A technician works on an information display near United Airlines gates at Chicago O'Hare International Airport in Chicago, Friday, July 19, 2024, after a faulty CrowdStrike update caused a major internet outage for computers running Microsoft Windows. (AP Photo/Carolyn Kaster)
A technician works on an information display near United Airlines gates at Chicago O'Hare International Airport in Chicago, Friday, July 19, 2024, after a faulty CrowdStrike update caused a major internet outage for computers running Microsoft Windows. (AP Photo/Carolyn Kaster)

As the world continues to recover from massive business and travel disruptions caused by a faulty software update from cybersecurity firm CrowdStrike, malicious actors are trying to exploit the situation for their own gain.
Government cybersecurity agencies across the globe and even CrowdStrike CEO George Kurtz are warning businesses and individuals around the world about new phishing schemes that involve malicious actors posing as CrowdStrike employees or other tech specialists offering to assist those recovering from the outage.
“We know that adversaries and bad actors will try to exploit events like this,” Kurtz said in a statement. “I encourage everyone to remain vigilant and ensure that you’re engaging with official CrowdStrike representatives.”
According to The Associated Press, the UK Cyber Security Center said they have noticed an increase in phishing attempts around this event.
Microsoft said 8.5 million devices running its Windows operating system were affected by the faulty cybersecurity update Friday that led to worldwide disruptions. That’s less than 1% of all Windows-based machines, Microsoft cybersecurity executive David Weston said in a blog post Saturday.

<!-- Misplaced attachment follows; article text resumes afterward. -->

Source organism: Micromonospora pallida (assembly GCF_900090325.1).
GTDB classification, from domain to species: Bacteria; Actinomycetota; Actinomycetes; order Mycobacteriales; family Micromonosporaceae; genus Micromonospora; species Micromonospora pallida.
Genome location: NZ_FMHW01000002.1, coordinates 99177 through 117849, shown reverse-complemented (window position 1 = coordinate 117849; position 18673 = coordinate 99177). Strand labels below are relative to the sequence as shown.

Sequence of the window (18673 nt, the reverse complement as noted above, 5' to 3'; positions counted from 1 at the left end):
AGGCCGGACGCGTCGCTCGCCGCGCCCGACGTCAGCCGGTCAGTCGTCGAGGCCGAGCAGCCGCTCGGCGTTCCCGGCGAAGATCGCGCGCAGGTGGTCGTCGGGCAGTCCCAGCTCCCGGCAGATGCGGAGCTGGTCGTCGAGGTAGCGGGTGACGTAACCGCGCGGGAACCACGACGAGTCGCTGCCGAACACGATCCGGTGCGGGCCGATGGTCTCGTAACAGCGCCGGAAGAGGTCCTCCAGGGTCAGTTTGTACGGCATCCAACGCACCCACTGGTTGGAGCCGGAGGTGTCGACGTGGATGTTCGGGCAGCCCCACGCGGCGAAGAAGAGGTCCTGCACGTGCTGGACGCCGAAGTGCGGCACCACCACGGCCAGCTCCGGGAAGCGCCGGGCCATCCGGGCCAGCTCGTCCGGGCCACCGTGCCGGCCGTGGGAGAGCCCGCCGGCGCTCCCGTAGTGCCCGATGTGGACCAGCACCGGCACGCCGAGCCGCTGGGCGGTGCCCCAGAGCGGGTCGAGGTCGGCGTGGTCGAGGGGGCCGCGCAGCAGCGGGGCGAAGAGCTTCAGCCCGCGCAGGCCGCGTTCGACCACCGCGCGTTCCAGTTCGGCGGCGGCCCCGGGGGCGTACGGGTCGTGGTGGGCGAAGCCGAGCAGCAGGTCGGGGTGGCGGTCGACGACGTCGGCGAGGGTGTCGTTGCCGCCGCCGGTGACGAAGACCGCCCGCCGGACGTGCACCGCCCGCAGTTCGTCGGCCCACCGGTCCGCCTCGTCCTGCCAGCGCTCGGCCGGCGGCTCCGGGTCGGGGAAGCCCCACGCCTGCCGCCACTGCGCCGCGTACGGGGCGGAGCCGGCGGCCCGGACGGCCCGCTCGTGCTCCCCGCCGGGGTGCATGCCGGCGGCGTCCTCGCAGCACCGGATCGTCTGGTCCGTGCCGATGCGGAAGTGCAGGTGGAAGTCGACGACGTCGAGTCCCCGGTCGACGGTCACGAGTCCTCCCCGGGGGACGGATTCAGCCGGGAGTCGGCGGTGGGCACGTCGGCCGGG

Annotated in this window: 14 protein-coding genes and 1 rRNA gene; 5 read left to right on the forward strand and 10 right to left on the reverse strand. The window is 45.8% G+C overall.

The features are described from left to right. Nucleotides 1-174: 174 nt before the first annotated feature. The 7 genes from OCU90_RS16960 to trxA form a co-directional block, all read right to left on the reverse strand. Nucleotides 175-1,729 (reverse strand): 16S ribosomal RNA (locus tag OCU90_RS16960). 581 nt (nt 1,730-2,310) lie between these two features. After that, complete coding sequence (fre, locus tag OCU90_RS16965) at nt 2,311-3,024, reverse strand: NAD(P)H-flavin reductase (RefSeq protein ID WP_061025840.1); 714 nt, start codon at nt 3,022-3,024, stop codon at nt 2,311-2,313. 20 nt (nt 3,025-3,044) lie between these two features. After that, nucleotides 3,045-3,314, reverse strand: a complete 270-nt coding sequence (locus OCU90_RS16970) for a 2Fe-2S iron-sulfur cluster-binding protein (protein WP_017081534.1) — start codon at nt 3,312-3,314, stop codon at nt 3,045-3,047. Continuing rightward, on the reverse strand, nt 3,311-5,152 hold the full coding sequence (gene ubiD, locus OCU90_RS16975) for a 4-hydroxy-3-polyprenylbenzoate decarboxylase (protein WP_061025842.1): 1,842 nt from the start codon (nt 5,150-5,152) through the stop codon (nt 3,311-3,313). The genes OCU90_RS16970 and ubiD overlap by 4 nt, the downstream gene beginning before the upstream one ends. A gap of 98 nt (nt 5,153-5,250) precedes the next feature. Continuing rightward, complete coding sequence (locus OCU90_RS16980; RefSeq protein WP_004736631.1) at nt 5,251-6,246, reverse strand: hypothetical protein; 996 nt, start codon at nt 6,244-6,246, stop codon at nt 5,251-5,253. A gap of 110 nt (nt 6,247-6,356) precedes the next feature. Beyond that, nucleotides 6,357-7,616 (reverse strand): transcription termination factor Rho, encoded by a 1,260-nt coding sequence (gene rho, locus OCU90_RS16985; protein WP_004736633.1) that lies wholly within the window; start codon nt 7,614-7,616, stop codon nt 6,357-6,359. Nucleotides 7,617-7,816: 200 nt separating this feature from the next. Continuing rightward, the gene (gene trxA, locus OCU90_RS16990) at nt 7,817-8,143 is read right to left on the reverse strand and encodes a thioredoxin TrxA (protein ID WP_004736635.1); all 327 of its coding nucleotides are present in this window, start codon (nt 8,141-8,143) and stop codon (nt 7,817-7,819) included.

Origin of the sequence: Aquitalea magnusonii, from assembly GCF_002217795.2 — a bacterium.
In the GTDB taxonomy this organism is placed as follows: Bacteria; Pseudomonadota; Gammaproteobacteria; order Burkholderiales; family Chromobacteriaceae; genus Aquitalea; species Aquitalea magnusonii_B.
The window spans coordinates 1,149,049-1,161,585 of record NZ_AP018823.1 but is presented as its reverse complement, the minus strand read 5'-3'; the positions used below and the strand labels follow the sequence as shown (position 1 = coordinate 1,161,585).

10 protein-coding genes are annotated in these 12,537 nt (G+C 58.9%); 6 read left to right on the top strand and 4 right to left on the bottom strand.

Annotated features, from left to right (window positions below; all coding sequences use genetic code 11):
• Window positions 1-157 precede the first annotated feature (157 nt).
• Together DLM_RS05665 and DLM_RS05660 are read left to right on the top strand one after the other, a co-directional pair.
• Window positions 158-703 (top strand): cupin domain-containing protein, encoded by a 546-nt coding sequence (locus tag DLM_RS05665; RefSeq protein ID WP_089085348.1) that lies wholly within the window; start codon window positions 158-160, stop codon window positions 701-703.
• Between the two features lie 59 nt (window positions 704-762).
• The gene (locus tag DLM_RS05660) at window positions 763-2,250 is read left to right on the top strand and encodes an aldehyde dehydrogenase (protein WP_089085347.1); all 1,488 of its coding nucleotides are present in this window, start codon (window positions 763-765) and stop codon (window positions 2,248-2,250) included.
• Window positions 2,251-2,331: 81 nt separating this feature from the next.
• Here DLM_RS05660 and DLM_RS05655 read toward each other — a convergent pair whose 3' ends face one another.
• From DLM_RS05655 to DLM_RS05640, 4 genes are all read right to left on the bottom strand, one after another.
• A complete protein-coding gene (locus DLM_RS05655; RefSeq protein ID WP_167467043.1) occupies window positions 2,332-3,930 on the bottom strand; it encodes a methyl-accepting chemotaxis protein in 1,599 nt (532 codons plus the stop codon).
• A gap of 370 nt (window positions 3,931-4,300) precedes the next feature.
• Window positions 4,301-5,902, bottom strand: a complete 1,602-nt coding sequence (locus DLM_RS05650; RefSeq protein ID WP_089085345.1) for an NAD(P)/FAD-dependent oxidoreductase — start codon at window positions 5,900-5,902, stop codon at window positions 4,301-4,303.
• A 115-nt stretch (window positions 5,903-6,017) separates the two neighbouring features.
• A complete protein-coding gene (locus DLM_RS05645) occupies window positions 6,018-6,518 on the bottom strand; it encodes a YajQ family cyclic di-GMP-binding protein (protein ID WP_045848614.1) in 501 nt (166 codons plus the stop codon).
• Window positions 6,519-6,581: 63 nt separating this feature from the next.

He also said such a significant disturbance is rare but “demonstrates the interconnected nature of our broad ecosystem.”
What's happening with air travel? By late morning on the US East Coast, airlines around the world had canceled more than 1,500 flights, far fewer than the 5,100-plus cancellations on Friday, according to figures from tracking service FlightAware.
Two-thirds of Saturday’s canceled flights occurred in the United States, where carriers scrambled to get planes and crews back into position after massive disruptions the day before. According to travel-data provider Cirium, US carriers canceled about 3.5% of their scheduled flights for Saturday. Only Australia was hit harder.
Canceled flights were running at about 1% in the United Kingdom, France and Brazil and about 2% in Canada, Italy and India among major air-travel markets.
Robert Mann, a former airline executive and now a consultant in the New York area, said it was unclear exactly why US airlines were suffering disproportionate cancellations, but possible causes include a greater degree of outsourcing of technology and more exposure to Microsoft operating systems that received the faulty upgrade from CrowdStrike.
How are healthcare systems holding up? Health care systems affected by the outage faced clinic closures, canceled surgeries and appointments and restricted access to patient records.
Cedars-Sinai Medical Center in Los Angeles, Calif., said “steady progress has been made” to bring its servers back online and thanked its patients for being flexible during the crisis.
“Our teams will be working actively through the weekend as we continue to resolve remaining issues in preparation for the start of the work week,” the hospital wrote in a statement.
In Austria, a leading organization of doctors said the outage exposed the vulnerability of relying on digital systems. Harald Mayer, vice president of the Austrian Chamber of Doctors, said the outage showed that hospitals need to have analog backups to protect patient care.
The organization also called on governments to impose high standards in patient data protection and security, and on health providers to train staff and put systems in place to manage crises.
“Happily, where there were problems, these were kept small and short-lived and many areas of care were unaffected” in Austria, Mayer said.
The Schleswig-Holstein University Hospital in northern Germany, which canceled all elective procedures Friday, said Saturday that systems were gradually being restored and that elective surgery could resume by Monday.